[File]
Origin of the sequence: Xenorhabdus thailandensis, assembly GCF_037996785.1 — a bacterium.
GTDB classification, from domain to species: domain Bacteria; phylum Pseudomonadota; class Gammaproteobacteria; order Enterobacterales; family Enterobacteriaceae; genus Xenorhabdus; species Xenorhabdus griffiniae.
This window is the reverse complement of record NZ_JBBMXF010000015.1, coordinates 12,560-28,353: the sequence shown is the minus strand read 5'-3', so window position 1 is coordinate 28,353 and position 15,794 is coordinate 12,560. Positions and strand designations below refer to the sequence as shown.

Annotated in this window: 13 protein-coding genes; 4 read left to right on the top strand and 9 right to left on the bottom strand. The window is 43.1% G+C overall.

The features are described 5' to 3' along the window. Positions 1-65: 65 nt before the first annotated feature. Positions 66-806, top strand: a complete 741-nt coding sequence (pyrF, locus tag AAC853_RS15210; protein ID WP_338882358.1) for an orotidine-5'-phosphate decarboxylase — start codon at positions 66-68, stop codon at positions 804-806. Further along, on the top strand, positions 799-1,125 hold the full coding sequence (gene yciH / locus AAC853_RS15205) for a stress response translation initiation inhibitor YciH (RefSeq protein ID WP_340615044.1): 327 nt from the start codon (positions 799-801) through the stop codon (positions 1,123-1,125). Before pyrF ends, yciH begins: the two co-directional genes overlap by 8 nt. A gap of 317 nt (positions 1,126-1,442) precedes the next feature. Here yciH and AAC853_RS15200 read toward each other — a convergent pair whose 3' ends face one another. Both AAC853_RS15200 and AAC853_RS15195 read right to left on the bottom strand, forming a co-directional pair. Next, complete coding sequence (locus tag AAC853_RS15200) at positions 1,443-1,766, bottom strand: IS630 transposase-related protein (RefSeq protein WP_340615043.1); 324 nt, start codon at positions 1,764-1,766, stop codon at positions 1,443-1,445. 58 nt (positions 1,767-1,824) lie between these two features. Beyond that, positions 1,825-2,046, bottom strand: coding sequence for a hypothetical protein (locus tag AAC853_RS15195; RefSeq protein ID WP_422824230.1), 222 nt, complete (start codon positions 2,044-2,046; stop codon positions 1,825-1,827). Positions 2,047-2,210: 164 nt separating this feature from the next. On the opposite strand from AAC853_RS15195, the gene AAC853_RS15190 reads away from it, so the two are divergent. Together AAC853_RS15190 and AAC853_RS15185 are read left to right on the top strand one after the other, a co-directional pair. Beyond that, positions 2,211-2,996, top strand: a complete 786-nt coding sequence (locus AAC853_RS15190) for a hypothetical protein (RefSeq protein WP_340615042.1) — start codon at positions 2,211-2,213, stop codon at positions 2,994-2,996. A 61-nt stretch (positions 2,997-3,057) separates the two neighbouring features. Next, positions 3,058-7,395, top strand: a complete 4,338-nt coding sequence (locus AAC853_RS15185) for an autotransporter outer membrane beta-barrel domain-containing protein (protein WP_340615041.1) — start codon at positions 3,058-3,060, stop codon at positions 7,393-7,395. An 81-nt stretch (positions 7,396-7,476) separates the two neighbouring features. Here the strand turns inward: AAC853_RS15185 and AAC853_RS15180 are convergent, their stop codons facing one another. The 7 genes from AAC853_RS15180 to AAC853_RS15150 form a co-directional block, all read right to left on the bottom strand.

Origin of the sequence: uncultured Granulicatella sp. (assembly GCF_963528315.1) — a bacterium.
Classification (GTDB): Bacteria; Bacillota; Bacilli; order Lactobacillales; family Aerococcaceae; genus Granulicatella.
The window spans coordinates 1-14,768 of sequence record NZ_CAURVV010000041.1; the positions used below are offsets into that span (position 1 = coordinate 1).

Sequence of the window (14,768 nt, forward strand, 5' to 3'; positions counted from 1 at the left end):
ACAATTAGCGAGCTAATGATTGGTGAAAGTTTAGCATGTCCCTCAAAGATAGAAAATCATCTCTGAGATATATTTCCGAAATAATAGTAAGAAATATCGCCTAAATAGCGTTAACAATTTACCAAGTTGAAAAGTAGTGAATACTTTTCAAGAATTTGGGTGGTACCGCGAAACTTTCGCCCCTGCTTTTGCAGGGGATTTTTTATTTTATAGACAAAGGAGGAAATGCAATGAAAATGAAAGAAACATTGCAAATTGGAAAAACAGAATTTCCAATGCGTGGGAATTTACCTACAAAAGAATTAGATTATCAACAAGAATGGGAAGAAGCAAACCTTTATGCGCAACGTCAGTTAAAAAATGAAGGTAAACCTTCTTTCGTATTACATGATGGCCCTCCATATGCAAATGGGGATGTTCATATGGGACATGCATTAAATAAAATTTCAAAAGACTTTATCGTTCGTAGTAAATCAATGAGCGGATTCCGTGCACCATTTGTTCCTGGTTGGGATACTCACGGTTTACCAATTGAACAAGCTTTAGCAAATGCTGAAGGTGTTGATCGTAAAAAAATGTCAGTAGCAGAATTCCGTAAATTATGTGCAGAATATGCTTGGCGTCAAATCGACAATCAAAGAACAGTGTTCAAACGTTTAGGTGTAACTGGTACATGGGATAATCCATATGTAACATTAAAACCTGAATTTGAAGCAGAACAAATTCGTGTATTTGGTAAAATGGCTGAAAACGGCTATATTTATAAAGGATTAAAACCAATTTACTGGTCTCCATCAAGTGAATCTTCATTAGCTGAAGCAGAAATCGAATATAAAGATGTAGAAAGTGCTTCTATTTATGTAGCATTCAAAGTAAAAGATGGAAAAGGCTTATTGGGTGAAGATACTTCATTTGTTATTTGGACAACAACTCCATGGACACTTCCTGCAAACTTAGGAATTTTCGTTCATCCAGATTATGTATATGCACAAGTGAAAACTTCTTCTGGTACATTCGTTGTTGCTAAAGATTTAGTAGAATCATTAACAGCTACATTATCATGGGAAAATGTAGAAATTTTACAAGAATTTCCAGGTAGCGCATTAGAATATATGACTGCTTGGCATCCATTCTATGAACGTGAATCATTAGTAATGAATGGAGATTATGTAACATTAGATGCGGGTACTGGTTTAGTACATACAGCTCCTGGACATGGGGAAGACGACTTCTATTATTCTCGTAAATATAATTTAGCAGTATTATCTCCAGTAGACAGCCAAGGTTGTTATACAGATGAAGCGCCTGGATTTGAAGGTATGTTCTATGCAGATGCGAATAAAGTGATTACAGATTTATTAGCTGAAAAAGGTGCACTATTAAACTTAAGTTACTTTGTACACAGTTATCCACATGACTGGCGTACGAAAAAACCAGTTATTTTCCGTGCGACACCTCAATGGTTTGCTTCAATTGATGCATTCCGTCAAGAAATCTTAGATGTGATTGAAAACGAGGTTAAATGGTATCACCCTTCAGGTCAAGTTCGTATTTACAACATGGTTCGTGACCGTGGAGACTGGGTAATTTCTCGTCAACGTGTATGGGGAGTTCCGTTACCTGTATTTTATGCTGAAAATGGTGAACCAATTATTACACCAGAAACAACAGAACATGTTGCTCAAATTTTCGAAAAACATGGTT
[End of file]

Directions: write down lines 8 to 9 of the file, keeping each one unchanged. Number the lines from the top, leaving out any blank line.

The window spans coordinates 1-14,768 of sequence record NZ_CAURVV010000041.1; the positions used below are offsets into that span (position 1 = coordinate 1).

Sequence of the window (14,768 nt, forward strand, 5' to 3'; positions counted from 1 at the left end):